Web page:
Braid – No Coast
There's no more glaring way to put the "Midwest" in "Midwest emo" than to title an album that claims coastal neutrality. Along with Cap'n Jazz and the Promise Ring, Braid helped cultivate the uncorked, spastically energetic 1990s emo strain that's now suddenly one of the most blogworthy around, resulting in thinkpieces and debates and generally extensive coverage over the last year from practically everyone.
However, No Coast, Braid's first proper full-length in 16 years, seems to largely ignore both the stuttered, experimental tendencies they first adopted from early post-hardcore and the hallmarks current emo revival bands would borrow heavily from in favor of its own voice. Braid purveyed more smoothed-out, melodic territory as they progressed, resulting in 1998's high-water mark, Frame & Canvas, and No Coast provides the logically extreme of that end. While the bucket of strange time signature jumps and muttered ruminations of past fare are both long gone, they still find an angularity here--it just has rounded corners. Guitars squiggle, interlock and sprawl apart without resembling a three-ring circus, giving the melodic No Coast panache without sounding like any sort of accidental Hey Mercedes rehash. It ends up lying somewhere in the crosshairs of alternative rock and emo, much like what Jimmy Eat World have been up to in the last 10 years, but with a subtle charm and organic recording from producer Will Yip that, for its own good, pulls its leash away from any sort of arena immensity.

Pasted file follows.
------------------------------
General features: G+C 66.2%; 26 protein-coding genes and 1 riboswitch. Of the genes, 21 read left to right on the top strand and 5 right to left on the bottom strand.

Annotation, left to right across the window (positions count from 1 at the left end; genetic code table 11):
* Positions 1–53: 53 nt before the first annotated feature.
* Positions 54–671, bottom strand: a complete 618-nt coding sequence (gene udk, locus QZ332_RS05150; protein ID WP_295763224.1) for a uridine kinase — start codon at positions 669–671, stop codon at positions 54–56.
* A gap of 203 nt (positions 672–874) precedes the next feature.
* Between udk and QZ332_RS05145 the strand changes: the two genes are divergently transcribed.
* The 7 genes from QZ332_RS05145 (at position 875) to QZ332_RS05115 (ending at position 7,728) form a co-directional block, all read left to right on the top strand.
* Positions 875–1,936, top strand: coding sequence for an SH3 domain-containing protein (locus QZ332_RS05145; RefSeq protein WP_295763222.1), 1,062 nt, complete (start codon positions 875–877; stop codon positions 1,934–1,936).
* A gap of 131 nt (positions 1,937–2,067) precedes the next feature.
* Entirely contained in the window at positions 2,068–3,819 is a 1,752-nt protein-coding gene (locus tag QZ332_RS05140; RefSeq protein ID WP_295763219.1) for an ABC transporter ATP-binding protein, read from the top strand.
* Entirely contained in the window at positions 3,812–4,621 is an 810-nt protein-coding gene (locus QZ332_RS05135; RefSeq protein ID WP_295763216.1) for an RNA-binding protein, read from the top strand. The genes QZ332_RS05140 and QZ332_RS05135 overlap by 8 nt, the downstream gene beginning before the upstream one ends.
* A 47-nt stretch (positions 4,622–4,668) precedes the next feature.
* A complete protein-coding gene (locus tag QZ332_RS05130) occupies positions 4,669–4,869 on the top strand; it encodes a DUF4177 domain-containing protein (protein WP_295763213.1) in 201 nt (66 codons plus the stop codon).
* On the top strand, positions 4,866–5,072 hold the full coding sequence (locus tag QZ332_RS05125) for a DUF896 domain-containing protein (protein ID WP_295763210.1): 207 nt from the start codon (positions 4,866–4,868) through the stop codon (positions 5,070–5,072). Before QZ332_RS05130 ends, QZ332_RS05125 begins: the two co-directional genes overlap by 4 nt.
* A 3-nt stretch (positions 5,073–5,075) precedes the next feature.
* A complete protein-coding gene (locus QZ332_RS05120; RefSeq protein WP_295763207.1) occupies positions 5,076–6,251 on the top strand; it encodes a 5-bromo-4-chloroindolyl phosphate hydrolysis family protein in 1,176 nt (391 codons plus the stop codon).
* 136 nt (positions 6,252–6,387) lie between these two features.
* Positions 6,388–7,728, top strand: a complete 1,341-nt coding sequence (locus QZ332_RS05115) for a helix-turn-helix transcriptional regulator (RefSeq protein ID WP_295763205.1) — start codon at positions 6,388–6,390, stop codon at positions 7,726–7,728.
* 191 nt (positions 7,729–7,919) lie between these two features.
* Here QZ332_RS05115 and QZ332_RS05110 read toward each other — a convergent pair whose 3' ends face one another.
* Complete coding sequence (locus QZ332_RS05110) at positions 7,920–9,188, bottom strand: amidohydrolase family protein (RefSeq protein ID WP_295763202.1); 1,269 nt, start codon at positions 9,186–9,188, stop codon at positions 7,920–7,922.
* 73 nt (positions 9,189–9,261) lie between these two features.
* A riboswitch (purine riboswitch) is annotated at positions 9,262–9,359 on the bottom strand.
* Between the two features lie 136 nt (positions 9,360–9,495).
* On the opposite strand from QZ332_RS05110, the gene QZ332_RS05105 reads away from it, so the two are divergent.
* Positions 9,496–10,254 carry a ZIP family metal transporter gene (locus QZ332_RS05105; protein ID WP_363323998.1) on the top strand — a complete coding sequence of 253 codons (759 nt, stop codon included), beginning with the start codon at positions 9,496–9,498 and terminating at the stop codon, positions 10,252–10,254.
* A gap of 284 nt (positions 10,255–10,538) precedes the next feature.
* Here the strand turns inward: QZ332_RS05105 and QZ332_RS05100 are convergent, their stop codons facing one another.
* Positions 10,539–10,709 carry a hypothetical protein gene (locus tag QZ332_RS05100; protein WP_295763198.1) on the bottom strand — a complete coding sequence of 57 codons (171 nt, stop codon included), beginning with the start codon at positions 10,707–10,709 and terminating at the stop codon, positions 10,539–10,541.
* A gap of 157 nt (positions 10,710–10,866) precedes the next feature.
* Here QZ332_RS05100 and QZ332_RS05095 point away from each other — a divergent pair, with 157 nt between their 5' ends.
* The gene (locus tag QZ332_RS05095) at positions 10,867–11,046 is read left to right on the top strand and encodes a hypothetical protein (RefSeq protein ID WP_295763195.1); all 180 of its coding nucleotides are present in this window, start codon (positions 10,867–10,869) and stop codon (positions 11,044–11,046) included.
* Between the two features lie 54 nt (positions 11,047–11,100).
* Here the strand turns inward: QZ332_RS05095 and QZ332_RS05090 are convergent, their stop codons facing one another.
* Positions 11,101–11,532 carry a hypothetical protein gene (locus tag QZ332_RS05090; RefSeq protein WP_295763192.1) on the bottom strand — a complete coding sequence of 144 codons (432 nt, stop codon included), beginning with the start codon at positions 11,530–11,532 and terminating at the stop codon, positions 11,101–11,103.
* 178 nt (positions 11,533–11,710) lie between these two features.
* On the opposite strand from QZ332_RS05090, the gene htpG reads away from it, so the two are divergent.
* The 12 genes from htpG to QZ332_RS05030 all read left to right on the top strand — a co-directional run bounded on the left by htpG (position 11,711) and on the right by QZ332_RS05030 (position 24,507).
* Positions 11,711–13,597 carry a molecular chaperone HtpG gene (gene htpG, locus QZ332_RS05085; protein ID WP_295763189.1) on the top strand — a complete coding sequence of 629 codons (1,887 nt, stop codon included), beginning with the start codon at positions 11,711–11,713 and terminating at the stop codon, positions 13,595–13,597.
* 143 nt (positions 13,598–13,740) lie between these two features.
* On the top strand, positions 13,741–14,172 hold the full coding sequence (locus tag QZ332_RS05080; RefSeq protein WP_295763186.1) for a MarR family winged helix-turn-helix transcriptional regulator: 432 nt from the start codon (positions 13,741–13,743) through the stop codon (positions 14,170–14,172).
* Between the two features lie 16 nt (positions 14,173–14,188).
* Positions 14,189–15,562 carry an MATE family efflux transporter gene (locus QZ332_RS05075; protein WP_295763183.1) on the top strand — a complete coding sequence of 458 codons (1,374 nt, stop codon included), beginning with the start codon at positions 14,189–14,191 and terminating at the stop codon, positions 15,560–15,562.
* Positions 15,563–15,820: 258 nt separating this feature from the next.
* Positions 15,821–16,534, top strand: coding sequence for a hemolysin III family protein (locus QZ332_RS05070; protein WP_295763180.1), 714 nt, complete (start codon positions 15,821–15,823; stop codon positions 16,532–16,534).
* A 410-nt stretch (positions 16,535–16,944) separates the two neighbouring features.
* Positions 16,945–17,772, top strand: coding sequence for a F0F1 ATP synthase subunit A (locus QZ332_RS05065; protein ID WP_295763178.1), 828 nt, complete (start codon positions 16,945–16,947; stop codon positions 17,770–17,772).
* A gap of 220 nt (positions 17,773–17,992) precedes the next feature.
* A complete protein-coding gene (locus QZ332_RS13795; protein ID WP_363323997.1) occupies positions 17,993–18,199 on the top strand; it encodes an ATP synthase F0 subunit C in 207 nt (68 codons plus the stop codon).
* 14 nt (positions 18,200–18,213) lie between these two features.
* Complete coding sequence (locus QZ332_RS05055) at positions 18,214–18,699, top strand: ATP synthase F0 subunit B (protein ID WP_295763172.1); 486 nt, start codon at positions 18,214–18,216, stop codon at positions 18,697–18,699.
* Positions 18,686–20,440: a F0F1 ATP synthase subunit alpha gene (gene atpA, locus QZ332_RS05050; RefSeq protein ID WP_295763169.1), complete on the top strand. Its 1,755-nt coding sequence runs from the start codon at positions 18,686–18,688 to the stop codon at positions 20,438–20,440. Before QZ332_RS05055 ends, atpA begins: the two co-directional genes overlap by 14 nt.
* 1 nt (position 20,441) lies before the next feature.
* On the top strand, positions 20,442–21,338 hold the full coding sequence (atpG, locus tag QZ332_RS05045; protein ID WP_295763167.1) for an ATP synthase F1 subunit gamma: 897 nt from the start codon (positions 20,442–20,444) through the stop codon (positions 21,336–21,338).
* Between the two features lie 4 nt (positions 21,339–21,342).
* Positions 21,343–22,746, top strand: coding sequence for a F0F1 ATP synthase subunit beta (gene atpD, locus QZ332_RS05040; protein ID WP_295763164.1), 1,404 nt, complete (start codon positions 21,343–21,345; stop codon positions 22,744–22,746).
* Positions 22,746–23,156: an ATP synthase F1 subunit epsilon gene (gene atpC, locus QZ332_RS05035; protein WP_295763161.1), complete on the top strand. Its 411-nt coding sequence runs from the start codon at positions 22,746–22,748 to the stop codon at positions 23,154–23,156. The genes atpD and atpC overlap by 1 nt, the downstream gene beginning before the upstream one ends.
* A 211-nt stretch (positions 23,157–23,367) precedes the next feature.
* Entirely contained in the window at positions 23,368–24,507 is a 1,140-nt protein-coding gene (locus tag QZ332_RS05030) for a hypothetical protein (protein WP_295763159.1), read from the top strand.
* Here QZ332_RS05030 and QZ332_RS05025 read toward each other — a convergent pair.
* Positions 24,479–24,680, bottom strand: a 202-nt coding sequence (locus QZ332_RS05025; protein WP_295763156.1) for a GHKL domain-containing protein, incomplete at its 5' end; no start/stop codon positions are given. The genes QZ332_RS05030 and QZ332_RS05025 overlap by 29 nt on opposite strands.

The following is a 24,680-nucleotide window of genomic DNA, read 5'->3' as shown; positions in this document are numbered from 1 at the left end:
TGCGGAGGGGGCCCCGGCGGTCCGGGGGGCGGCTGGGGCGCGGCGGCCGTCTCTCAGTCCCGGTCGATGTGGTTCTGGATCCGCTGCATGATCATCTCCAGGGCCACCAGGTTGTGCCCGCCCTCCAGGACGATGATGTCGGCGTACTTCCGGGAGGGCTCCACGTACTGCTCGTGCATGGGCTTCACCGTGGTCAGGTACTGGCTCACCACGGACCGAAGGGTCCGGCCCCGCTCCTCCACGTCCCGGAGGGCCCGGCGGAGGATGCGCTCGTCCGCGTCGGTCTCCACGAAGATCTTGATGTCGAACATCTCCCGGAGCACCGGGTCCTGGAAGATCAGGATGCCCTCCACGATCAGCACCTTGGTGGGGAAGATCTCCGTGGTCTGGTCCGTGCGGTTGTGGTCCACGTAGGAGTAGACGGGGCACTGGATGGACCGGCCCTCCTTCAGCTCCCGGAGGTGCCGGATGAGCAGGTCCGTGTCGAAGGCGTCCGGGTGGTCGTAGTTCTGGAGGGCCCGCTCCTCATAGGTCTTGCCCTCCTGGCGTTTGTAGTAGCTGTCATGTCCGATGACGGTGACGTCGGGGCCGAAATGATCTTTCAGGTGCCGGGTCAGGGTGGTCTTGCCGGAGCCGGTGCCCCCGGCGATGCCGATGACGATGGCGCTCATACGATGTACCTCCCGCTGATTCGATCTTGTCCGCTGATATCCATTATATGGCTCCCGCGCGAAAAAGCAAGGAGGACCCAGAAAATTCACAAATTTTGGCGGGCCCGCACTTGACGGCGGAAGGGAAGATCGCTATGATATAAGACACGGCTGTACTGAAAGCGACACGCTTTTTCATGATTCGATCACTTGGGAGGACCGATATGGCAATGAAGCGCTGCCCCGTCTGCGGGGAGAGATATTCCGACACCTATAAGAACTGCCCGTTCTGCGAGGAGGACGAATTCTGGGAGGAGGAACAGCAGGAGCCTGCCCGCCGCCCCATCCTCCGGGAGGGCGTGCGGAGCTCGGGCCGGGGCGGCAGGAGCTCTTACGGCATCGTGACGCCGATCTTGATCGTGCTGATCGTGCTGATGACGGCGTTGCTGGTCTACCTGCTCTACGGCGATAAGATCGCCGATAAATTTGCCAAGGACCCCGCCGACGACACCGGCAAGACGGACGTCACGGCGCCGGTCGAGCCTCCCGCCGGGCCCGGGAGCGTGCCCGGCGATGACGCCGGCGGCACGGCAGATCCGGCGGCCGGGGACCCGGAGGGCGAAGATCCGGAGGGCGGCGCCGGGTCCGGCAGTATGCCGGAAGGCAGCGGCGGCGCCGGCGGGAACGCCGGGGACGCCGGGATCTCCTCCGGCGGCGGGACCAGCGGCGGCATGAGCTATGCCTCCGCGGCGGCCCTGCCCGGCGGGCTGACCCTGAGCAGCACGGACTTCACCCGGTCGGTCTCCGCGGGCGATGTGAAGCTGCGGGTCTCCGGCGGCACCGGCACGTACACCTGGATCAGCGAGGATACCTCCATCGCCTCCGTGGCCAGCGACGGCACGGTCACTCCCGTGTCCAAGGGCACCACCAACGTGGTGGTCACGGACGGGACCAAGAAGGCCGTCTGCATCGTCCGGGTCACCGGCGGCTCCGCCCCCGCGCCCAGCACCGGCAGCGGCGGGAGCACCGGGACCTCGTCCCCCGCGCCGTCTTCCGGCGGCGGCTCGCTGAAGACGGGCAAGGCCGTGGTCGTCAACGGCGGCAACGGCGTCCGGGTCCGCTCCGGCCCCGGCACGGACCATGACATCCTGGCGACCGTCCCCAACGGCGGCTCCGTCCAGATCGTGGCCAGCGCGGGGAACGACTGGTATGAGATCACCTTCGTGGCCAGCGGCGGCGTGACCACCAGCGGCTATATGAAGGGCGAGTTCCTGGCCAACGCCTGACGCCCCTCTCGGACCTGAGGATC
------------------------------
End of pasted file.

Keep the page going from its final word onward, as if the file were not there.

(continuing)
No Coast runs with a fluid continuity that stuffs in hooks galore. It begs to be told that it comes in with a bang, because that's almost quite literally true—after an understated riff, vocalist/guitarist Bob Nanna softly narrates, "Bang," which also happens to be the name of the song. From there, the band draw cryptic observations (the title track), convey expected nostalgia ("East End Hollows") and come to grips with their existential place when dwelling on interpersonal relationships ("Damages!," "Pre-Evergreen") through a usually shrewd delivery that flares up with quick sparks of barked energy from fellow vocalist/guitarist Chris Broach, who gets far more time on the mic than usual (and sounds more confident than he ever has before). Though No Coast fills out with both tracks from the band's 2013 split with Balance And Composure, retroactively making that appearance an LP teaser, they provide tastefully familiar bits to latch onto while getting acquainted with the rest of the album.
No Coast is no cash-in. Braid have delivered a record as nuanced, vitalizing and brilliant as anything in their already storied back catalog, reemerging as strong as any of the numerous bands that have popped up to critical notice in their wake.